Eighty years later: Under the map of Europe
Maps are more than just visual aids for understanding the land around us. They give valuable insight into history as well.
Maps are a figment of the imagination. Cartography is a set of customs adopted for presenting territorium. Territorium is the actual surface of the planet as observed unmediated by humans. Cartographies differ from society to society in the ways in which they are applied for representing territorium from a given perspective. In this way, territory is produced, which means an image or a segment of territorium, created in line with the views and needs of a particular society. In 19th-century Europe, maps became a staple and the basis for the novel discipline of geography. It entered university curricula during the latter half of this century and was increasingly taught as a natural science. In this manner, geographical determinism was born, which claimed that differences between peoples stemmed from the geographical location where they happened to reside. “Laws of geography” supposedly ruled humanity. In the 1910s, this view yielded the “applied science” of geopolitics. In 1919, the English geographer, Halford Mackinder, coined its central dogma by proposing that the one “[w]ho rules East Europe commands the Heartland; who rules the Heartland commands the World-Island; who rules the World-Island commands the world.” In this scheme, the Heartland is the core of Eurasia, extending from the Volga to China and from the Arctic to the Himalayas.
Both world wars were fought over this imagined Heartland, the belligerent parties vying for dominion over the world. Additionally, each power proposed itself to be better and stronger than the other, due to its “superior racial stock.” Rassenkunde (science of race) mixed well with geopolitics, and supposedly explained why non-European territories and their inhabitants had to be colonised by Europeans. At the turn of the 20th century, this violent deterministic discourse, perfected outside Europe, was introduced to European politics. Geopoliticians and rassenkundists announced the ill-defined “east” of the old continent (seemingly “dissolving” into Asia) to be insufficiently European and “cultured,” “half-Asiatic,” and racially “impure.” As a result, the eastern half of Europe had the misfortune of becoming the main theatre for total warfare — twice in the span of the three decades between 1914 and 1945.
The First World War came to an end in 1918. At least, many school textbooks say so. But in the case of post-Ottoman Turkey, the war lasted until 1923, and as late as 1926 in Soviet Central Asia. Neither Germany, nor Hungary, nor the Soviet Union, nor Japan accepted the terms of the post-1918 political settlement. As a result, it can be credibly argued that the Great War never came to an end — it just lessened in intensity. The first salvo of World War II, Japan’s 1931 invasion of Manchuria, was its continuation, followed by Japan’s full-scale war on China (1937-1945). At the same time, the Soviet-Japanese border war (1932-1939) — formally fought between Mongolia and Manchukuo (the Soviet and Japanese satellites, respectively) — led to the first widely acknowledged major battle of the Second World War. The Battle of Khalkhin Gol, in the very east of Mongolia, raged between May 11th and September 16th in 1939.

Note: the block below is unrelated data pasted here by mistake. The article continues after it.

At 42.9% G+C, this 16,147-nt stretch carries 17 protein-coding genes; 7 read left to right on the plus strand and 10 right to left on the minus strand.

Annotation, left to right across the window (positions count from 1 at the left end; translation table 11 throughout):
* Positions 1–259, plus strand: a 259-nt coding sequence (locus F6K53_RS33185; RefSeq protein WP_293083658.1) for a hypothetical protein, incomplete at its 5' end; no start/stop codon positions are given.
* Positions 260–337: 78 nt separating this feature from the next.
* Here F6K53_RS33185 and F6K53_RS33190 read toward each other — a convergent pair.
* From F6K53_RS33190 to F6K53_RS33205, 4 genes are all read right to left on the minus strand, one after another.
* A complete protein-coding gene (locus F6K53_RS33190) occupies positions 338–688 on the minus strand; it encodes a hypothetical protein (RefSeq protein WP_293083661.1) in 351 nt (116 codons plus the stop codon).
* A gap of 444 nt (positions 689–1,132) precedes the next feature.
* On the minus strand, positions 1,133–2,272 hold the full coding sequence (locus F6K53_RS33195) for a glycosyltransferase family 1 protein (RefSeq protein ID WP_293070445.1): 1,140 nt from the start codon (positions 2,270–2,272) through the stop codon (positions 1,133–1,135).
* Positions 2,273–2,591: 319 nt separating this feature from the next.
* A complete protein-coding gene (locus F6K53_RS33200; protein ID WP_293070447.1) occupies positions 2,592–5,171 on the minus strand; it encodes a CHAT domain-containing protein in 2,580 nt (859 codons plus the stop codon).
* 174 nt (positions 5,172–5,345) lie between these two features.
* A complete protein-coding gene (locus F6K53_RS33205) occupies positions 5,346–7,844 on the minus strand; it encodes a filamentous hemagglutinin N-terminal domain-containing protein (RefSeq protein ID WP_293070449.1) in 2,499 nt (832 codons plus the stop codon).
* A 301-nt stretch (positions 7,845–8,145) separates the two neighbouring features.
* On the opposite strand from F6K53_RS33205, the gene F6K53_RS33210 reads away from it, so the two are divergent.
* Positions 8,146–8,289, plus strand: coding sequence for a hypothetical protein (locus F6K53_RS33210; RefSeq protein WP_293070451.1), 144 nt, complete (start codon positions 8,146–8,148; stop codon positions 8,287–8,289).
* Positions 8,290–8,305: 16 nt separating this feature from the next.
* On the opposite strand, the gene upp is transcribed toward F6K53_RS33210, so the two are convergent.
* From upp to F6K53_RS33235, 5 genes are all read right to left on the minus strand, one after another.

Just a year before in 1938, Europe’s great powers agreed in Munich that Hitler’s Germany would annex western Czechoslovakia’s border areas, which were also known as the Sudetenland. Prague was not consulted. On behalf and in the interest of the leading Central European autocracy, the Western European democracies issued an ultimatum to the last remaining democratic polity in Central Europe. Who said that democracy could not find a pragmatic working middle ground with totalitarianism? In March 1939, Berlin and Budapest partitioned Czechoslovakia out of existence, leaving the new nation-state of Slovakia in the wake. This was the beginning of World War II for the Czechs, Slovaks and Rusyns. The Albanians disagree and claim that this war commenced, at least for them, when Italy invaded Albania in April 1939.
Eighty years ago, the two aspiring totalitarian powers of interwar Europe, the German Empire (popularly dubbed the Third Reich) and the Soviet Union signed a non-aggression pact in Moscow on August 23 1939. It was accompanied by a secret protocol, under which Berlin and Moscow planned to partition the countries intervening between these two powers. On September 1 1939, in accordance with this plan, Germany attacked Poland. The Soviets, distracted by the Battle of Khalkhin Gol, attacked Poland only on September 17th, just a day after defeating the Japanese army in eastern Mongolia.
German cartographers had no doubt that the German and Soviet armies wiped Poland from the political map of Europe. But the Kremlin preferred to equivocate. Soviet propaganda rather spoke about the reunification of Belarus and Ukraine. In 1940, the Red Army followed with the piecemeal annexation of Estonia, Latvia and Lithuania. In turn, Soviet propagandists presented this event as a fulfilment of the earnest wish on the part of the toiling masses in these countries, who “requested” membership in the Soviet Union. On the other hand, Moscow did not embrace the German term Generalgouvernement for central Poland not directly incorporated into the Third Reich and opted for the vague ad hoc collocation “Area of Germany’s State Interests” (Oblast’ gosudarstvennykh interesov Germanii). Interestingly, on Soviet maps of Europe produced in 1940 to 1941, all the countries located west of the Soviet border (including Scandinavia and the Balkans, alongside France and Spain’s colonial possessions in northern Africa, namely, Algeria, Morocco and Tunisia) were designated as Western Europe. In this manner, Soviet geopoliticians did away with the long-established German-language term Mitteleuropa (Central Europe), which Berlin customarily deployed for justifying the desired extension of German control over the ethnically non-Russian areas of Central and Eastern Europe.
Neither Berlin nor Moscow had any doubts that Estonia, Latvia and Lithuania were already incorporated into the Soviet Union in 1939-1940. Additionally, in the course of the Winter War Finland lost its second largest city, Viipuri (Vyborg), to the Communist state in March 1940. And at the turn of July 1940, under Soviet pressure, Romania gave up Bessarabia and northern Bukovina to the Soviets. Unlike Finland, Bucharest could not afford a war, because, at the very same time, Berlin and Italy made Romania give up northern Transylvania to Hungary. However, the Soviet administration had not been fully established in Estonia, Latvia and Lithuania by August 1940. That is why, in the summer of 1940, Soviet censors did not stop the publication of the Estonian-language pocket atlas of the world (Väike maailma atlas) in which the three Baltic states are portrayed as independent. On the other hand, in this atlas, Poland was not featured on the political map of Europe, while Vyborg (Viipuri), Bessarabia and Bukovina are shown as duly incorporated into the Soviet Union. Strangely, northern Transylvania is erroneously shown as still included within the boundaries of Romania.